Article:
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Surgery cures rare disease

mumbai Updated: Apr 12, 2011 02:52 IST
Sonal Shukla
Sonal Shukla
Hindustan Times
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Nikita Jadhav, 9, who was suffering from an uncommon disease that was causing her a lot of discomfort, got a new lease of life by doctors at Sion hospital on March 30.

Nikita suffered from aortoarteritis, in which the renal arteries supplying blood to her kidneys were blocked.

The condition led to the girl exhibiting signs of high blood pressure and seizures.

On March 30, Nikita was successfully operated upon and on Monday, she was ready to be discharged from hospital.

In January, when she was brought to Sion hospital, she had contracted tuberculosis.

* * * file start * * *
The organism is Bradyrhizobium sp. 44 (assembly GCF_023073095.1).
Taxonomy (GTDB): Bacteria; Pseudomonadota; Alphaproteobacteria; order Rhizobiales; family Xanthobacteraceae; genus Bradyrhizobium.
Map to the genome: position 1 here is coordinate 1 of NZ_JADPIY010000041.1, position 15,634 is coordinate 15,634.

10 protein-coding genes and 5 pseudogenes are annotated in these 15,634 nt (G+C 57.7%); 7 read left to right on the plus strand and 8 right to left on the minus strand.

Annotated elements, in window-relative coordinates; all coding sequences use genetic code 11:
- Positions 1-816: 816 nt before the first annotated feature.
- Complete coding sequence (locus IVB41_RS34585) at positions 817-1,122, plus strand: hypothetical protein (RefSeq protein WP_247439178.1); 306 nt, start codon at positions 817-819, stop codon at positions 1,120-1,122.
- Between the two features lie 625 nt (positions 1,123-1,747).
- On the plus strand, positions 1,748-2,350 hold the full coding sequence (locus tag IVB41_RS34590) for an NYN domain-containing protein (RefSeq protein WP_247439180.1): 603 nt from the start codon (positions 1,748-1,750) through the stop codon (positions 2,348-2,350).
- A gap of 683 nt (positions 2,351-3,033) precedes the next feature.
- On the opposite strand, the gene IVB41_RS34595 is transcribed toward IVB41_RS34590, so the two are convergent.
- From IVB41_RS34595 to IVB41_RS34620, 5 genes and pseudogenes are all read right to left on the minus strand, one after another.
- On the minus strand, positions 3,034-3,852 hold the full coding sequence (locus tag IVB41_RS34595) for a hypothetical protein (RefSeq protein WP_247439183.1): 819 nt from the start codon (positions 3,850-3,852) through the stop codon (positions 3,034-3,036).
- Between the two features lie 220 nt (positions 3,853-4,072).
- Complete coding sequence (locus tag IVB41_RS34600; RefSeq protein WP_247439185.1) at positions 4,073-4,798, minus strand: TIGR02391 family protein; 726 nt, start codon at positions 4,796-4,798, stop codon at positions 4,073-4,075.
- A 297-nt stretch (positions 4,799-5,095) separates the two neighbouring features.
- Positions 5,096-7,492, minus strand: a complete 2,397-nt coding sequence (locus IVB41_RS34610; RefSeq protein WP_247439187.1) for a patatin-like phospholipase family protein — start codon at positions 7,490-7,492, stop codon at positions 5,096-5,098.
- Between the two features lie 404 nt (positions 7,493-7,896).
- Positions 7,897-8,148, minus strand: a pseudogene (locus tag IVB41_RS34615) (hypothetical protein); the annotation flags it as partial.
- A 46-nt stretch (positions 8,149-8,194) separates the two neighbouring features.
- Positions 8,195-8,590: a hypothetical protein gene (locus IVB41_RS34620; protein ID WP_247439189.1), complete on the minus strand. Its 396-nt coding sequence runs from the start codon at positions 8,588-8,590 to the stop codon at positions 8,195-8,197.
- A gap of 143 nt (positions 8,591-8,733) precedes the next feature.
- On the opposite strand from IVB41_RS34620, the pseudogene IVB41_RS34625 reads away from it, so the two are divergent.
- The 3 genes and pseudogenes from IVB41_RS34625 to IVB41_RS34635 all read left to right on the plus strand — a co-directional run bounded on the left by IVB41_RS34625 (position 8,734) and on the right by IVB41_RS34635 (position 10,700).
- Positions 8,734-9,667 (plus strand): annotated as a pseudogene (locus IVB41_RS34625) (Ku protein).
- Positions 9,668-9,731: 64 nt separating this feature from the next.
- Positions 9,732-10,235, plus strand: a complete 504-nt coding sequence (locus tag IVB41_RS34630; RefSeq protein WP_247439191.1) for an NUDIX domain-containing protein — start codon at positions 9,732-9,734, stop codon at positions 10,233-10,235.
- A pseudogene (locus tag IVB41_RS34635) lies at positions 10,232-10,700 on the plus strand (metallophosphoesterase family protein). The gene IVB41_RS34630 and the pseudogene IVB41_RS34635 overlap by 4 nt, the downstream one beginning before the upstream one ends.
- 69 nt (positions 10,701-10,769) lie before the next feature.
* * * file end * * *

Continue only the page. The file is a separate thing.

“Her renal arteries were dangerously blocked. The left artery had 99% blockage, which if not treated in time could have led to kidney failure,” said Dr Ajay Mahajan, associate professor of cardiology.

Doctors were unable to rein in her blood pressure.

“After detailed investigations, we found out that she was suffering from aortoarteritis and needed urgent treatment. Her condition could have led to brain haemorrhage, heart failure and even death,” said Dr Partap Nathani, head of department, cardiology.

Doctors performed an angioplasty to open the blocked renal artery supplying blood to her left kidney.

Post-surgery, Nikita’s blood pressure is under control and her left kidney is functioning normally, said doctors.

“We will plan her next procedure after three months to remove the block in her right kidney,” said Dr Mahajan.

When brought to the hospital, she was disoriented and could not recognise her father. “After almost three months, I finally saw a smile on my daughter’s face,” said her father, Deepak Jadhav, 38, a construction worker.

“This disease is not common in children. Sometimes even after this procedure, hypertension persists, however in her case we were able to achieve a good outcome,” said dean, Dr Sandhya Kamath.